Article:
Beginnings and Endings

People say “there are no words” all too often. Myself included. But I really think India deserves the phrase. There’s no way to know what a day here will bring. David and I have had five days, and each one was more ineffable than the other. Yet, I still managed to put together the following words, which don’t even begin to capture one of the best trips of my life. (It would have been the best trip ever if Allan had been able to come, but he was attending a very special event in Singapore.)

We spent last evening touring the Agra Fort, and shopping in the small town. I wasn’t going to buy a rug from India — espcially since Allan bought one in Delhi in October — but when I saw the labor that goes into one square inch and learned that a percentage of each sale goes the family who made it, I couldn’t stop myself. They also offer free shipping to the USA, so our glorious rug will actually arrive in Burlington before we do!  

We also popped in to a small emporium to get a few souvenirs for friends and family back home. The shop owner showed us some bed coverings and our eyes lit up. I hadn’t intended to buy one, but wound up with three. Once we had selected our purchases, we were ready to go. But the shopkeeper asked that we just enjoy the experience of looking at his fabrics. In other words, STOP RUSHING. Enjoy a thing of beauty. And we did. 

David and I enjoyed a good sleep in our Agra hotel, a Doubletree, before heading back to Delhi at 8:30 a.m. Our driver and our guide (Veer) were a few minutes late but we didn’t care. We just sipped coffee and ate Dosa. When they arrived, Veer told us our superhero driver, at 6:30 a.m., discovered that the van had a punctured tyre. He borrowed a bike and rode to the tyre shop and bought a new tire, then rode back to the van and changed the tyre. AMAZING! He looked no worse for wear, and was ready for the three-hour drive.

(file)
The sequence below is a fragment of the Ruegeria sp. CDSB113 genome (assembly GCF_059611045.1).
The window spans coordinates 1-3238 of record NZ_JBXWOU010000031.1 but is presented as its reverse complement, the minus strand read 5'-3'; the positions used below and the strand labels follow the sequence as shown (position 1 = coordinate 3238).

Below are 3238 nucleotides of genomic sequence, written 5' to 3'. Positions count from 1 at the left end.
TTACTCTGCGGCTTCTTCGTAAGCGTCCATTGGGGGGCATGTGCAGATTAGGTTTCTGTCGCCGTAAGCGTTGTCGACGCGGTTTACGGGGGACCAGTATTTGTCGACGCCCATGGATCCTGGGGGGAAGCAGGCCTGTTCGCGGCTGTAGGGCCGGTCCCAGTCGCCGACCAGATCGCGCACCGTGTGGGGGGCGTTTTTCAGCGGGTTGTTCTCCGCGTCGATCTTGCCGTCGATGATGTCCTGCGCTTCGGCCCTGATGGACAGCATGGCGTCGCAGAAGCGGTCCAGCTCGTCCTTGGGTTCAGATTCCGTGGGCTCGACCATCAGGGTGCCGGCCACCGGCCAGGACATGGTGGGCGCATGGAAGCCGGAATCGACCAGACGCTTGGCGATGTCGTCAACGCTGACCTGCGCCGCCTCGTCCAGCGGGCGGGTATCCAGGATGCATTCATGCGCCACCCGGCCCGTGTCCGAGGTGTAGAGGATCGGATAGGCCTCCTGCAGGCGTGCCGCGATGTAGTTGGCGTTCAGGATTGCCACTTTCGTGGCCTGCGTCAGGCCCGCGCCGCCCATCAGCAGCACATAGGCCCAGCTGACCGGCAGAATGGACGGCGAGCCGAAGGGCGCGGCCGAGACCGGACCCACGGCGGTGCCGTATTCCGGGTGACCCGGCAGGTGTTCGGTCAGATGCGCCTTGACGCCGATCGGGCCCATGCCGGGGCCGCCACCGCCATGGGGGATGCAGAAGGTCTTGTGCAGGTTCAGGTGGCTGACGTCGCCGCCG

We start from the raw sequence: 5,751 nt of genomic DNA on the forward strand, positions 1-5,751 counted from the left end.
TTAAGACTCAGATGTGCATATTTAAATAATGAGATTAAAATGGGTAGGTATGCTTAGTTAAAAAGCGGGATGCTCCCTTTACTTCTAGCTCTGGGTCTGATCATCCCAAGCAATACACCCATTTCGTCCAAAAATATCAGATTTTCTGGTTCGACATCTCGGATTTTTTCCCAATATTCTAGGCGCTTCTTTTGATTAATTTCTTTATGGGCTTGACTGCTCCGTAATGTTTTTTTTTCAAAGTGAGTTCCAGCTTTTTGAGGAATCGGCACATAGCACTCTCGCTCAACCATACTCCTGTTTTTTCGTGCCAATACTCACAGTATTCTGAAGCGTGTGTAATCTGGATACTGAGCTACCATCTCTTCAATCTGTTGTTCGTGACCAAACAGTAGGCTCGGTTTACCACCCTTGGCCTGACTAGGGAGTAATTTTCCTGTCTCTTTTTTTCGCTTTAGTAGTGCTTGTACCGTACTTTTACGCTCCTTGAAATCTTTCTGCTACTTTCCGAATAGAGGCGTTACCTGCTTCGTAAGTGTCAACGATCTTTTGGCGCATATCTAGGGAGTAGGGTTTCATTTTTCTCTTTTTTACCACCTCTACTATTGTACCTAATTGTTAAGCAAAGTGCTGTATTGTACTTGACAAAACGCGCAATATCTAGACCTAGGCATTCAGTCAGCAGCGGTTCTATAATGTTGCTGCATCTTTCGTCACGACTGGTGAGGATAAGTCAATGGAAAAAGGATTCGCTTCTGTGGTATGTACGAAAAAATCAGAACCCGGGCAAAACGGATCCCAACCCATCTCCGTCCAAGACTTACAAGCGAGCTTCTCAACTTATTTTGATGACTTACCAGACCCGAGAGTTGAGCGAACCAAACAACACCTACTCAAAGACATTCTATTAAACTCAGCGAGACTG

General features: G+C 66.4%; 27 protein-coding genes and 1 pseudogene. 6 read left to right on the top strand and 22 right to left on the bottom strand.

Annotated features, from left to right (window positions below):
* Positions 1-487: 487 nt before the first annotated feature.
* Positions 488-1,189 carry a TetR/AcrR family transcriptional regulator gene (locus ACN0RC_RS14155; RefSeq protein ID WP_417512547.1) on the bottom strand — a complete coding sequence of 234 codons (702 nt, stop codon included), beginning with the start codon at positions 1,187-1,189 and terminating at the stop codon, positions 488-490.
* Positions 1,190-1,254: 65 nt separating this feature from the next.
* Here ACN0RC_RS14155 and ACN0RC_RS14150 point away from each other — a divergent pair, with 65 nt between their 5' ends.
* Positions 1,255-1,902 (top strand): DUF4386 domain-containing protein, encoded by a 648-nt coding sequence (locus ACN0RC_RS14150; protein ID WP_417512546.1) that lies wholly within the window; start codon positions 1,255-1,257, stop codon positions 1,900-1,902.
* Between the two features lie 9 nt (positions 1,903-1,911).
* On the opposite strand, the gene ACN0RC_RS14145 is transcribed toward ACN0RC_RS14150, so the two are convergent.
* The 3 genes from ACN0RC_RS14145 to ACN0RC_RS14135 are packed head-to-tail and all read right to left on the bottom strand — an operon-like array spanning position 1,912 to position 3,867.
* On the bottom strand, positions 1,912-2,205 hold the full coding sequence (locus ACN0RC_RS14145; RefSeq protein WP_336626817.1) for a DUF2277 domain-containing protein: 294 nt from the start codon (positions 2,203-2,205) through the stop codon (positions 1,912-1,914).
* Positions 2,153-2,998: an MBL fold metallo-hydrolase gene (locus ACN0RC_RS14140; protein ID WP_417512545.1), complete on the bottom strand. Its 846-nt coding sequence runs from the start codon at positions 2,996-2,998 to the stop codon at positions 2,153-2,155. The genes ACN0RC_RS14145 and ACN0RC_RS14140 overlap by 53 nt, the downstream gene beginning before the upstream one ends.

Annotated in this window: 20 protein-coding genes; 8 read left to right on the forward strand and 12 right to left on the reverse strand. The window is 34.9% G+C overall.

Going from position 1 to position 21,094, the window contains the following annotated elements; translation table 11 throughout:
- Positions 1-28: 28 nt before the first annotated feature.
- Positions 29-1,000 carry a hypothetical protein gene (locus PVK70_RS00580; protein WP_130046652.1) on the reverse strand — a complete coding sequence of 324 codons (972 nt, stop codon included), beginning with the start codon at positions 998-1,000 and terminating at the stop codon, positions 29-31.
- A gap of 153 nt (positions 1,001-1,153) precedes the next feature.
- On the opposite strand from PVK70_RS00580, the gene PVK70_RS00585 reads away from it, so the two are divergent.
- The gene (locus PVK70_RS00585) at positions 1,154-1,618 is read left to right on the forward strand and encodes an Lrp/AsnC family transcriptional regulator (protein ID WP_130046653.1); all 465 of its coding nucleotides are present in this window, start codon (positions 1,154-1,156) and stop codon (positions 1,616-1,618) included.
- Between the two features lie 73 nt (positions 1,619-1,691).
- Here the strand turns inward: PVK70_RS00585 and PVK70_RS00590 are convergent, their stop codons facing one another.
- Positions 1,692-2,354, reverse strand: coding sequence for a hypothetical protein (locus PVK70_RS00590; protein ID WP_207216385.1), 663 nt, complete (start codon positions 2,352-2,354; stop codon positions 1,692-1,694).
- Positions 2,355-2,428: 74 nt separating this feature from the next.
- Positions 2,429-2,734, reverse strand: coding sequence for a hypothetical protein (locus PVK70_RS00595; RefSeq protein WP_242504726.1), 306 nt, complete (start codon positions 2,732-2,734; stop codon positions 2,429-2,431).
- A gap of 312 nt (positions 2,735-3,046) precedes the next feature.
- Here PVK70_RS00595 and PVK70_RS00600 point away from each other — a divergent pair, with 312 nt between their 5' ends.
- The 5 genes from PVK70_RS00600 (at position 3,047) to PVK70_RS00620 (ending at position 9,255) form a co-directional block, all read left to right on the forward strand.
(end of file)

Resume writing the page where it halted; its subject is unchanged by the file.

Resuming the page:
Back in Delhi, around noon, we visited the National Gallery of Modern Art, which features the best of 20th century Indian artists. We were most impressed with “TRANSFIGURATIONS The Sculpture of Mrinalini Mukherjee.”  Her work can only be described as Nature Ex Machina, and we LOVED the origniality and complexity of each piece. 

Our 3-day tour ended with our drop off at the Imperial Hotel. I had selected this hotel, purposely, as our final destination. We started at a back-packers’ hotel, went on to an American chain, and concluded with an elegant holdover from the British Empire. We hugged our incredible tour team goodbye, and I felt tearful. 

David and I headed to the swimming pool where a giant falcon was sipping water from a fountain.  Lounging on the deck chair, David pronounced the Imperial as the Best Hotel in the World, and he may be right. 

I pronouce India the most inexplicable place in the world. You can love it and hate it at the same time. You can cry with agony and ecstasy in the same breathe. You can take it or leave it, but you can’t pin it down. 

You can come and you can go, but you’ll never ever get it out of your head. 

Thank you, India. 

Love,

Nancy

  

 
   

  

  

  

  

   

 

   

  

  



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